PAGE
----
Thursday, November 3, 2011

Sons of the Prophet ****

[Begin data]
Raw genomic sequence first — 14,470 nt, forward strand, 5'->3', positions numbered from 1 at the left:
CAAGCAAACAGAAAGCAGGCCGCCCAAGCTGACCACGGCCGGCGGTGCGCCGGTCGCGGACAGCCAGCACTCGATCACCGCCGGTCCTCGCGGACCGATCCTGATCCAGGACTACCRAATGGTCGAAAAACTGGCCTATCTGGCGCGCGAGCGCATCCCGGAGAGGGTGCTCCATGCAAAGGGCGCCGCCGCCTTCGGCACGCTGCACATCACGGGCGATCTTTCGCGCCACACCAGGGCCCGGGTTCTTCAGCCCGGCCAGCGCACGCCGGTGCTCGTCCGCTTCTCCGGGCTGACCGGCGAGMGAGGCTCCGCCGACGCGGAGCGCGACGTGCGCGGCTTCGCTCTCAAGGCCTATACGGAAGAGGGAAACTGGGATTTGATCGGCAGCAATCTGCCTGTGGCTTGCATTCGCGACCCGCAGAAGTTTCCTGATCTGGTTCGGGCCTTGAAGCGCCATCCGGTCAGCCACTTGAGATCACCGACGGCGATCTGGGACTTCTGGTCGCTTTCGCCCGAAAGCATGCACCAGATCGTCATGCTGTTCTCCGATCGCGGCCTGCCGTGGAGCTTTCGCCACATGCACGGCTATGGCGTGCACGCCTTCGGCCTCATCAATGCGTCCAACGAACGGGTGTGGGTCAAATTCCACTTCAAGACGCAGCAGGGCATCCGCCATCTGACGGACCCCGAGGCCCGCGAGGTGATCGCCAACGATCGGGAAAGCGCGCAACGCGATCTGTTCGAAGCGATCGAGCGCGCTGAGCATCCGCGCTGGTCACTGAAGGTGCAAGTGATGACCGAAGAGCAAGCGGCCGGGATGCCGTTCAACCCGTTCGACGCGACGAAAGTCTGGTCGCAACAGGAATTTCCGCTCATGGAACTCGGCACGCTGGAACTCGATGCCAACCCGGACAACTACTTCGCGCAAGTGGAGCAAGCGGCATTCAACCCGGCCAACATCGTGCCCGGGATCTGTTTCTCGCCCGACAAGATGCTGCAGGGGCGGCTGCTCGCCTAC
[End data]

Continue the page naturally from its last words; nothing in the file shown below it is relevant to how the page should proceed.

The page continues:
Stephen Karam brings a fresh new voice to the theater in this drama with strong comic overtones, now in a Roundabout production at the Laura Pels Theatre. The play introduces us to the Douaihys, a Lebanese-American family in northeast Pennsylvania, whose lives are repeatedly touched by adversity. In order to get health insurance, Joseph (the superb Santino Fontana), a gay man in his late 20s who has been experiencing knee problems and mysterious neurological symptoms, has accepted a job as assistant to Gloria (the always wonderful Joanna Gleason), a lonely, neurotic editor who has been exiled from literary New York for publishing a memoir that turned out to be a fake. Joseph's younger brother Charles (Chris Perfetti), who was born with one ear missing, is flamboyantly gay and a geography buff. Their mother has died years before. Their father dies as a result of a high school prank that goes awry. Their uncle Bill (Yusef Bulos) suffers from a debilitating disease and moves in with them. The local school board must decide whether to allow Vin (Jonathan Louis Dent), whose prank led to the father's death, to finish the football season. Timothy (Charles Socarides), an ambitious reporter assigned to cover the school board hearing, has a liaison with Joseph. The prophet of the title refers to Kahlil Gibran's classic. The Douaihys are distantly related to Gibran and Gloria thinks she can turn that relationship into a book that will redeem her publishing career. Each scene begins with a chapter title from Gibran's book. One of the refrains from the book, "all is well," is an ironic comment on the family's travails. There are many funny moments. Most of the play's conversations are wonderfully off-kilter. Joseph's attempt to navigate the voice mail system of a medical office is hilarious. The playwright resists the temptation to tie up all the loose ends neatly, which better reflects real life. Seeing a loving family on stage is a rare treat these days. The cast is uniformly excellent, including Dee Nelson and Lizbeth Mackay who play multiple roles. The set design by Anna Louizos works well, Bobby Frederick Tilley II's costumes are fine, and Peter DuBois's direction is excellent. My one quibble is that a scene in which the prankster visits the family falls flat. All in all, the play is certainly one of the highlights of the Fall season. Running time: 1hour 45 minutes. No intermission.

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